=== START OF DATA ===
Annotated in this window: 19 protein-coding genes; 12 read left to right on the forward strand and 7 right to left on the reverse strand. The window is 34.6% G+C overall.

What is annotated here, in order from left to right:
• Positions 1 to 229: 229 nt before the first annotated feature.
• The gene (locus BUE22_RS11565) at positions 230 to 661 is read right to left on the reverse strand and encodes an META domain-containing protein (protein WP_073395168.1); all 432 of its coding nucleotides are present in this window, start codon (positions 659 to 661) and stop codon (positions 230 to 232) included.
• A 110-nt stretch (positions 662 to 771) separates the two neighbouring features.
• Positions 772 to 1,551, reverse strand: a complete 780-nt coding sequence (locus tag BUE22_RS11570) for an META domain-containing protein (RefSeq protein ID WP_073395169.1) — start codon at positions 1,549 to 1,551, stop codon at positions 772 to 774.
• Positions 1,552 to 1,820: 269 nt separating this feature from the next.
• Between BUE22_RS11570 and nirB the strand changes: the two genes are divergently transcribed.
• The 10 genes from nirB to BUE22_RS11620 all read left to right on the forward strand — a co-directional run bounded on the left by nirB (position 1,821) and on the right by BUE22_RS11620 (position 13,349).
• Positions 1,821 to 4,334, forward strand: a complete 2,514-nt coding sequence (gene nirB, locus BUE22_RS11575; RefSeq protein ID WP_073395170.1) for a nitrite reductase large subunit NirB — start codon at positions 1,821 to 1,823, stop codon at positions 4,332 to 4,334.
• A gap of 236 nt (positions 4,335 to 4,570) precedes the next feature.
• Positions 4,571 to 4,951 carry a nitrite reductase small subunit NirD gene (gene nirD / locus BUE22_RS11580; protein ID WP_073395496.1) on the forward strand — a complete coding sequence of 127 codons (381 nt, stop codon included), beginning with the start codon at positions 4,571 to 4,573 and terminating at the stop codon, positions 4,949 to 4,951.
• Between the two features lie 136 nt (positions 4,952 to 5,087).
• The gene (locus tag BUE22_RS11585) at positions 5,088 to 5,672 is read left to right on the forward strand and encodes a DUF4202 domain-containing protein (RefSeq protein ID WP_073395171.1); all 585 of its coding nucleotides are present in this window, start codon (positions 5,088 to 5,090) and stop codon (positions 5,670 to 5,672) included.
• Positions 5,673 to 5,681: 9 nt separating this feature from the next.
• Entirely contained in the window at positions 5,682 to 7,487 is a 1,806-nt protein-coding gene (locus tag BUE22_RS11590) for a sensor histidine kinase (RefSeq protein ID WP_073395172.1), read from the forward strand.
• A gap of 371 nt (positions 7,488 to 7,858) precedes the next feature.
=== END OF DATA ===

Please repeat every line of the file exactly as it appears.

Annotated in this window: 19 protein-coding genes; 12 read left to right on the forward strand and 7 right to left on the reverse strand. The window is 34.6% G+C overall.

What is annotated here, in order from left to right:
• Positions 1 to 229: 229 nt before the first annotated feature.
• The gene (locus BUE22_RS11565) at positions 230 to 661 is read right to left on the reverse strand and encodes an META domain-containing protein (protein WP_073395168.1); all 432 of its coding nucleotides are present in this window, start codon (positions 659 to 661) and stop codon (positions 230 to 232) included.
• A 110-nt stretch (positions 662 to 771) separates the two neighbouring features.
• Positions 772 to 1,551, reverse strand: a complete 780-nt coding sequence (locus tag BUE22_RS11570) for an META domain-containing protein (RefSeq protein ID WP_073395169.1) — start codon at positions 1,549 to 1,551, stop codon at positions 772 to 774.
• Positions 1,552 to 1,820: 269 nt separating this feature from the next.
• Between BUE22_RS11570 and nirB the strand changes: the two genes are divergently transcribed.
• The 10 genes from nirB to BUE22_RS11620 all read left to right on the forward strand — a co-directional run bounded on the left by nirB (position 1,821) and on the right by BUE22_RS11620 (position 13,349).
• Positions 1,821 to 4,334, forward strand: a complete 2,514-nt coding sequence (gene nirB, locus BUE22_RS11575; RefSeq protein ID WP_073395170.1) for a nitrite reductase large subunit NirB — start codon at positions 1,821 to 1,823, stop codon at positions 4,332 to 4,334.
• A gap of 236 nt (positions 4,335 to 4,570) precedes the next feature.
• Positions 4,571 to 4,951 carry a nitrite reductase small subunit NirD gene (gene nirD / locus BUE22_RS11580; protein ID WP_073395496.1) on the forward strand — a complete coding sequence of 127 codons (381 nt, stop codon included), beginning with the start codon at positions 4,571 to 4,573 and terminating at the stop codon, positions 4,949 to 4,951.
• Between the two features lie 136 nt (positions 4,952 to 5,087).
• The gene (locus tag BUE22_RS11585) at positions 5,088 to 5,672 is read left to right on the forward strand and encodes a DUF4202 domain-containing protein (RefSeq protein ID WP_073395171.1); all 585 of its coding nucleotides are present in this window, start codon (positions 5,088 to 5,090) and stop codon (positions 5,670 to 5,672) included.
• Positions 5,673 to 5,681: 9 nt separating this feature from the next.
• Entirely contained in the window at positions 5,682 to 7,487 is a 1,806-nt protein-coding gene (locus tag BUE22_RS11590) for a sensor histidine kinase (RefSeq protein ID WP_073395172.1), read from the forward strand.
• A gap of 371 nt (positions 7,488 to 7,858) precedes the next feature.